In February's article, I discussed archival storage. This month the topic is rather similar, but nonetheless quite different.
Video compression specialist and author Peter Symes says, “Recording is transmission with indeterminate latency.” At one time, that storing of video was possible only as a film process, in perhaps the first convergence of film and television technology.
Kinescope recording was a process in which a television picture on a black and white monitor was shot with a film camera. The earliest reference I could find was to a system introduced by Kodak in 1947 called the Eastman Television Recording Camera, which was developed in cooperation with DuMont Laboratories and NBC. There was even a DuMont-developed electronic studio camera with a 35mm film camera inside.
Needless to say, these methods were developed due to the lack of electronic recording apparatus and were driven by needs, including the need to deliver time-zone-delayed programming. I am sure you have seen old programs of low quality that are often out of focus and have limited dynamic range. Experiments in commercial recording began as early as 1951, and AMPEX publicly showed electronic recording using the quadruplex 2in video recorder at NAB in 1956. In 2005, NATAS awarded a Technical Emmy for Lifetime Achievement in Technology to the AMPEX development team.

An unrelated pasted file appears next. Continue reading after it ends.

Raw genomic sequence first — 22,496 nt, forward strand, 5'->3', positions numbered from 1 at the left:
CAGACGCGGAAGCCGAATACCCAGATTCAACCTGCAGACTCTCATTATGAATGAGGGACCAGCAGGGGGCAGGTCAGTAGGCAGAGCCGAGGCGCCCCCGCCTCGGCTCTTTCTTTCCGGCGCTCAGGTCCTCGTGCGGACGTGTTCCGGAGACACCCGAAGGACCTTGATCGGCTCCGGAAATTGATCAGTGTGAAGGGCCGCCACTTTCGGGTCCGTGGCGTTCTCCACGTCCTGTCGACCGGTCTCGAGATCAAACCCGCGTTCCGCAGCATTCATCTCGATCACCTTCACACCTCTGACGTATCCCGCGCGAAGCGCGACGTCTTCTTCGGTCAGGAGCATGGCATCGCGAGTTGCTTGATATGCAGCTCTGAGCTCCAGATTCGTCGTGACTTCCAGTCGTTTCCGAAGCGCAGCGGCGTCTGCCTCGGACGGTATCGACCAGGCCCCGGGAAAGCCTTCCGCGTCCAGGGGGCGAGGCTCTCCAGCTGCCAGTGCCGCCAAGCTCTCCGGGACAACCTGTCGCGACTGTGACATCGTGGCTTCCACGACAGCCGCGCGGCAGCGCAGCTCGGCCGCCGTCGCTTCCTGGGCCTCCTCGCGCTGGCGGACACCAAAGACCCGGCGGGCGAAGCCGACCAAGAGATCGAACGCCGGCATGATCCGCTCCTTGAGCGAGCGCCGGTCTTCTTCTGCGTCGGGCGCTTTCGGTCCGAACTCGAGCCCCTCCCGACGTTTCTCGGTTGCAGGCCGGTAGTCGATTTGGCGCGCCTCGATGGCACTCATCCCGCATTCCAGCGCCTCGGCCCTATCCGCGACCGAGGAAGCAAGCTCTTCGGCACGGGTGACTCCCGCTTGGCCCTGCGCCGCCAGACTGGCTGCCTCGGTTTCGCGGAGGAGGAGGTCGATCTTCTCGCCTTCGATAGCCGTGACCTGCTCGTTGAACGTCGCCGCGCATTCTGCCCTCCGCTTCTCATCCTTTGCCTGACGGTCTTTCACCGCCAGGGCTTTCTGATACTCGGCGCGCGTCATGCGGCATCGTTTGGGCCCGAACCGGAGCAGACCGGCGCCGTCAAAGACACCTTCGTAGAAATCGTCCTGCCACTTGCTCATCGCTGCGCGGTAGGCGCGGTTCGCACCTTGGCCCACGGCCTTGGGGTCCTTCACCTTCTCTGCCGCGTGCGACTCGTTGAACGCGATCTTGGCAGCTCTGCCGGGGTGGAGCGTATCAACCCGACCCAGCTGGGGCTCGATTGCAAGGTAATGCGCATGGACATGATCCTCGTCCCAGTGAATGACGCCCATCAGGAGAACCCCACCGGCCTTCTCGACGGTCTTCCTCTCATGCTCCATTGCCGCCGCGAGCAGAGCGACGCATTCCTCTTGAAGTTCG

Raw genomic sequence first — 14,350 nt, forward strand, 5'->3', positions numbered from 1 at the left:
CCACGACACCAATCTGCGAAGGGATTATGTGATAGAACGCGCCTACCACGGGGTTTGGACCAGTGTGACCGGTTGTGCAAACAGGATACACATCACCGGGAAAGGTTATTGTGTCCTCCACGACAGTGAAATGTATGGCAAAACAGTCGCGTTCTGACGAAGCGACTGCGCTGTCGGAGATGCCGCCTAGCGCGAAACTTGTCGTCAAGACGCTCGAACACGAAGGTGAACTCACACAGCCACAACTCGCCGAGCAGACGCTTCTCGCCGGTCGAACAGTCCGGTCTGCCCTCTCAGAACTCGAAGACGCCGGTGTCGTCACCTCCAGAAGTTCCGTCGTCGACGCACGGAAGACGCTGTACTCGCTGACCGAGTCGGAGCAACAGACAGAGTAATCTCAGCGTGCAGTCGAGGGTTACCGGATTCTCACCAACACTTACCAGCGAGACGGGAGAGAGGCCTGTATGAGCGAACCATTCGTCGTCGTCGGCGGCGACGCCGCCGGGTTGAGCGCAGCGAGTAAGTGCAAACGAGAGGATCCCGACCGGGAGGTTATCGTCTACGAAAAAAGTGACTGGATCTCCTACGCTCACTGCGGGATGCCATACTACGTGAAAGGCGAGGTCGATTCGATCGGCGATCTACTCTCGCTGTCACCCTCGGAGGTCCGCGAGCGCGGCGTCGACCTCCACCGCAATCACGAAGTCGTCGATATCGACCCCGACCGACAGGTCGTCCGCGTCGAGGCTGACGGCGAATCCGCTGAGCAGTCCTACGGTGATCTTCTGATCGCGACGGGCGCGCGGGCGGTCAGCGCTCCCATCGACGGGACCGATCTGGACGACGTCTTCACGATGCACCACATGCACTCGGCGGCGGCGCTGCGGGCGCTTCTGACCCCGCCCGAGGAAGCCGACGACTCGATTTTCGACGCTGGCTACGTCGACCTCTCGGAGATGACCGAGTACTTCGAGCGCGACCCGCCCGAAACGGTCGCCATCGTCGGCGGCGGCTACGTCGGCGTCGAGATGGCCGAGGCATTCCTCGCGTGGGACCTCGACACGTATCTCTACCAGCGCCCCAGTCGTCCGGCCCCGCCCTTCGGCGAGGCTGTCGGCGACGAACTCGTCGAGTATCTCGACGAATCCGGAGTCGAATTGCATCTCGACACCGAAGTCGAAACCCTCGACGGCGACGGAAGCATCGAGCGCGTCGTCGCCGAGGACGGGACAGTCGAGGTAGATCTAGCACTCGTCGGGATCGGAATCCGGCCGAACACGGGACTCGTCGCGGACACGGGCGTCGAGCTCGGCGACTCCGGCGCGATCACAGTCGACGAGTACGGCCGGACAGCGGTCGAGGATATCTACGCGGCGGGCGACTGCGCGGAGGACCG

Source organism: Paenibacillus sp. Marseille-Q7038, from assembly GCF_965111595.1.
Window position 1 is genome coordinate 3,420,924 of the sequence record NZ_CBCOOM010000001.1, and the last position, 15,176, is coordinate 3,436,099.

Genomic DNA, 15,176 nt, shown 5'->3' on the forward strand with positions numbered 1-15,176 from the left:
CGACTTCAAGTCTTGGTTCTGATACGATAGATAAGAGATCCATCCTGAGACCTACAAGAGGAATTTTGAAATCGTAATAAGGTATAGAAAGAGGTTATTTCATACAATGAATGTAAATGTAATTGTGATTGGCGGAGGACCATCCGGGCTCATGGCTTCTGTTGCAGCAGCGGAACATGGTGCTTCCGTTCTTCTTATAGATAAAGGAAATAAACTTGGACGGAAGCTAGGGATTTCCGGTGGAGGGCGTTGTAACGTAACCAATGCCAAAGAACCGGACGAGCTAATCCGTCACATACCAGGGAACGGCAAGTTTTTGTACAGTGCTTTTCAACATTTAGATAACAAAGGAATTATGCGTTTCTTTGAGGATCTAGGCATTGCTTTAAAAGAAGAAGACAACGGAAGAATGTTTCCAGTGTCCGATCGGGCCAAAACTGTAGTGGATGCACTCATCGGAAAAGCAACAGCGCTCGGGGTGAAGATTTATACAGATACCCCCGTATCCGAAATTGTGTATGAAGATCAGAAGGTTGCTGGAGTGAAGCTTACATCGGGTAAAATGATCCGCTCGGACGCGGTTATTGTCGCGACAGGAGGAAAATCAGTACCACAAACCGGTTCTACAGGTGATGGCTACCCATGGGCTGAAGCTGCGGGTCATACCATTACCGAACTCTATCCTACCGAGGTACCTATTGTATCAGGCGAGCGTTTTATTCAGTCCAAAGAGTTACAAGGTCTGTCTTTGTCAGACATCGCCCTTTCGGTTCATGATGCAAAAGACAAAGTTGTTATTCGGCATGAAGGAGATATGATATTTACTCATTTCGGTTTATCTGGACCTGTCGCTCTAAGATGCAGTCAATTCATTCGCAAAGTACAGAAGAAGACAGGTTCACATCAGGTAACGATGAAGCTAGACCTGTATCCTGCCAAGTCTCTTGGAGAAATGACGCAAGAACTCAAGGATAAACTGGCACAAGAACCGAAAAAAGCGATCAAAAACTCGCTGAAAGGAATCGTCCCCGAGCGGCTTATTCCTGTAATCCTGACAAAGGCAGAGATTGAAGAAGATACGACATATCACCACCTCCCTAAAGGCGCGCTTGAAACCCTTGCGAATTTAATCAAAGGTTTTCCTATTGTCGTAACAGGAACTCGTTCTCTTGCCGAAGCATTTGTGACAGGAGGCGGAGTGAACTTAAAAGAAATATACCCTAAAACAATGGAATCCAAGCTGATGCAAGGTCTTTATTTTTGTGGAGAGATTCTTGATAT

Today the needs of video recording have become enormous, and the development that AMPEX first brought to the market has become commonplace in the home, in addition to professional usage. Unless content is live, broadcasters must acquire programming by either recording or delivering recordings that were made elsewhere.
Lately, the question is whether that recording should be made on linear media (videotape) or on nonlinear media, such as servers, extended memory (like Panasonic's P-2), rotating media (like Sony's Blu-ray media) or evolving holographic storage. Another question is what the disposition of that content would be in each case — whether it should be transferred into hierarchical storage or simply put on a shelf.
Linear vs. nonlinear
The first recording decision is whether to use linear tape or nonlinear media. The opinion in vogue today is that nonlinear storage is so inexpensive that videotape can be discounted for future use. I would not yet make that assumption. While videotape does not have some of the desirable characteristics of nonlinear media, it is not obvious that the death of linear recording is upon us. It is still inexpensive, durable, portable and ubiquitous.
Think about a rack of hard disks containing 50TB of storage. That might hold a little less than 5000 hours of DV content. For the sake of argument, let's say that it fits in one rack. The volume of that same rack (78in × 22in × 30in) could hold a little more than 5000 large DV cassettes tightly packed, each of which holds four and a half hours at consumer recording speeds. At something like 4 times the volumetric storage density, it seems like linear tape is not so inefficient after all.
Of course, there are other tradeoffs. Linear tape is slow when searching content. Extracting a short clip means finding the correct tape, loading it, shuttling to the right spot, extracting the needed shots and then reversing the process. It is fundamentally different and slower than nonlinear access, especially when the mounted drive contains large amounts of content.